Similarly, there was no obvious ideological precedent for the war on terrorism. Certainly, nothing in the GOP's foreign policy tradition mandated a preemptive war aimed at transforming Iraq into a democratic state. Indeed, top officials from the first Bush administration called the war an exercise in liberal utopianism. But a strong White House pushed for war, and both Republicans and Democrats formed their foreign policy views in response.
There's a second reason partisanship dominates foreign policy today: the ascendance of political consultants. There was a time when administrations hashed out important foreign policy decisions with a few senior members of Congress who considered themselves stewards of the national interest. And those members then brought the bulk of their party along. In 1996, Robert Dole, a holdover from an earlier congressional era, supported Clinton's deployment of troops to Bosnia to enforce the newly signed Dayton accords, arguing that U.S. credibility was at stake. (Dole's rival for the Republican presidential nomination, Phil Gramm, denounced him for it.) This year, Joseph Biden -- the closest thing the Senate Democrats have to a foreign policy wise man -- made a similar argument about the $87 billion, calling on his colleagues to put hostility toward Bush aside and recognize that the United States has to rebuild Iraq. But, on the crucial vote pitting loans against grants, Biden brought along only three of his Democratic colleagues.
He was drowned out by a bevy of Democratic strategists, who argued, in the words of pollster Celinda Lake, that Democrats must draw "clear distinctions" between themselves and Bush's increasingly unpopular reconstruction effort. A public memo from über-pollster Stanley Greenberg and former Clinton Chief of Staff John Podesta said "the $87 billion Iraq request was a shock to the country, and many voters can recite the actual number." It urged Democrats to attack Bush's request as a budget-buster, noting that "just 27 percent [of Americans] trust the Republicans on the budget and deficits, with the Democrats, remarkably, holding a 20-point advantage." A similar memo from Greenberg, James Carville, and Bob Shrum said the Democrats' "core message" should stress that Bush had "no plan for post-war Iraq." Sure enough, John Kerry justified his vote against the $87 billion by citing Bush's lack of a "real plan" to reconstruct Iraq. John Edwards, who also voted no, declared, "We don't have a plan."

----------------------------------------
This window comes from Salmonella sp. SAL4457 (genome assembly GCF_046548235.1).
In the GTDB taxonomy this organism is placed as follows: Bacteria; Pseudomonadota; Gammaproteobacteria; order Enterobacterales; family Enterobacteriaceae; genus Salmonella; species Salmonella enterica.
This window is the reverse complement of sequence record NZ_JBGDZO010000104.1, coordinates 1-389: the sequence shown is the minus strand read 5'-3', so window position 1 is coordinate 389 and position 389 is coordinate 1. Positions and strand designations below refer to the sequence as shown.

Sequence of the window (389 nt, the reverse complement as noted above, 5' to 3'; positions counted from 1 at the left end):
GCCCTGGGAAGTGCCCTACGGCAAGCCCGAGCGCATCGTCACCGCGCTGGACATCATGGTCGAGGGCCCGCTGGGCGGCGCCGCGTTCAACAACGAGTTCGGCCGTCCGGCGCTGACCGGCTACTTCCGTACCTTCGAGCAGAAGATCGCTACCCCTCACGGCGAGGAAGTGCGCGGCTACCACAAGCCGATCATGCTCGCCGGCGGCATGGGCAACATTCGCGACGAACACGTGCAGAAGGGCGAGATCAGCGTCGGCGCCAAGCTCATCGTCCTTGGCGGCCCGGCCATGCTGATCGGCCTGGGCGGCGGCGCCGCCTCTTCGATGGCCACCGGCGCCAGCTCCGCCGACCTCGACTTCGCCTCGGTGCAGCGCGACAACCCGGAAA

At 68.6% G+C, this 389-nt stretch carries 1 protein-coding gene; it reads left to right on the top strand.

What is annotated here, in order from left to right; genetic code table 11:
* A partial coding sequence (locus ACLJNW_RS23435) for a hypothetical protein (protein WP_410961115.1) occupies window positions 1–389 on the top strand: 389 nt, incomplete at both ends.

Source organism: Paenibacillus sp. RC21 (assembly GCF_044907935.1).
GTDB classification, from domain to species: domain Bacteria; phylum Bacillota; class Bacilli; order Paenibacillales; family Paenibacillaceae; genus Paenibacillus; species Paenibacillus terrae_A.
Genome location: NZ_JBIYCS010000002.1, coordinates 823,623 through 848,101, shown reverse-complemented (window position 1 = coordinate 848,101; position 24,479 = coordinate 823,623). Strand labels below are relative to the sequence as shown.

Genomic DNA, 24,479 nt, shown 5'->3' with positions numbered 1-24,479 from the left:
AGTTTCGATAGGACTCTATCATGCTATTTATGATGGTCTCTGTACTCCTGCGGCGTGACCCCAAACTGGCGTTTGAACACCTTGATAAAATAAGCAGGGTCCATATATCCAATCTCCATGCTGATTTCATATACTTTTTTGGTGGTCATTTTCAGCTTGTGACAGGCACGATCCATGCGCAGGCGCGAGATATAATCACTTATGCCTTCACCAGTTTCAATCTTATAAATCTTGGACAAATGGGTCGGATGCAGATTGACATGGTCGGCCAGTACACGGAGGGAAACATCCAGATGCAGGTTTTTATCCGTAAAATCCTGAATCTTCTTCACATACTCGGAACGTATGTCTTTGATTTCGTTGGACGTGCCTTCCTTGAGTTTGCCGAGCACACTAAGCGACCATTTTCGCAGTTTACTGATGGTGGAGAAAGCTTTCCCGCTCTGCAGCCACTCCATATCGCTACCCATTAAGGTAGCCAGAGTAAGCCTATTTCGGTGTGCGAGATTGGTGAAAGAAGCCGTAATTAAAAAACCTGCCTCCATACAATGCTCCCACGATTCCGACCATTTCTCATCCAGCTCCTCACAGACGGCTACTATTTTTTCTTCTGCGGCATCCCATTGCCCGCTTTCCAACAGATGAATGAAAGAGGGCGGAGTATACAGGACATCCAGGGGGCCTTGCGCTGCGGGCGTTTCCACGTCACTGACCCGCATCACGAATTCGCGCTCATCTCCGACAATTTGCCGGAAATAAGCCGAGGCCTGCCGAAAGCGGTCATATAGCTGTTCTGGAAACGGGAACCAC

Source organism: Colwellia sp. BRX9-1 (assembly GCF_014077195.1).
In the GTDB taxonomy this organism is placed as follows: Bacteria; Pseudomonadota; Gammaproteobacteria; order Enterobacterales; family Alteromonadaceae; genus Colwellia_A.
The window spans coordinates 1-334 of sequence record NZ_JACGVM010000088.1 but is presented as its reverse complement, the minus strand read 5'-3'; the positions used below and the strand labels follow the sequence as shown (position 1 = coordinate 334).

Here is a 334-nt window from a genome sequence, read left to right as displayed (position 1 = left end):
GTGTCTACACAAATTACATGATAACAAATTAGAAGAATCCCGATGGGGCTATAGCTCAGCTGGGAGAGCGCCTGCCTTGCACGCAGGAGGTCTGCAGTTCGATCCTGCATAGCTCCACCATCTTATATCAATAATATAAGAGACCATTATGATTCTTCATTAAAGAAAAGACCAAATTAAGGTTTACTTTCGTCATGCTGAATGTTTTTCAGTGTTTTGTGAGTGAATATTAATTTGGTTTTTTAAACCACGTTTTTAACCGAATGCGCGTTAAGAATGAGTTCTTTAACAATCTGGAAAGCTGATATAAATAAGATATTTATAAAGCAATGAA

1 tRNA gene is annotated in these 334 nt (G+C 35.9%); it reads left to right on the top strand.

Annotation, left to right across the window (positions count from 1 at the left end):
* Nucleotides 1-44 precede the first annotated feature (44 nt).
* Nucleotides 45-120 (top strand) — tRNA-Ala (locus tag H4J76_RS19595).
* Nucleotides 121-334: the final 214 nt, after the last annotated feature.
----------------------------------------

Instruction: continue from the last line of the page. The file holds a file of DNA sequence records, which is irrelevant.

In policy terms, the sound bite is almost meaningless. Whatever its earlier blunders, the Bush administration now clearly does have a plan to reconstruct Iraq. Its aid request specifies in excruciating detail how the United States will rebuild different sectors of Iraqi society. And, on the day Edwards and Kerry voted no, the United States won U.N. backing for a plan under which Iraq will write a constitution and then hold elections in 2004. But that's the whole point: On one of the key national security votes of the post-September 11 era, policy barely mattered at all. And it's not likely to anytime soon.
Peter Beinart is the editor of TNR.
By Peter Beinart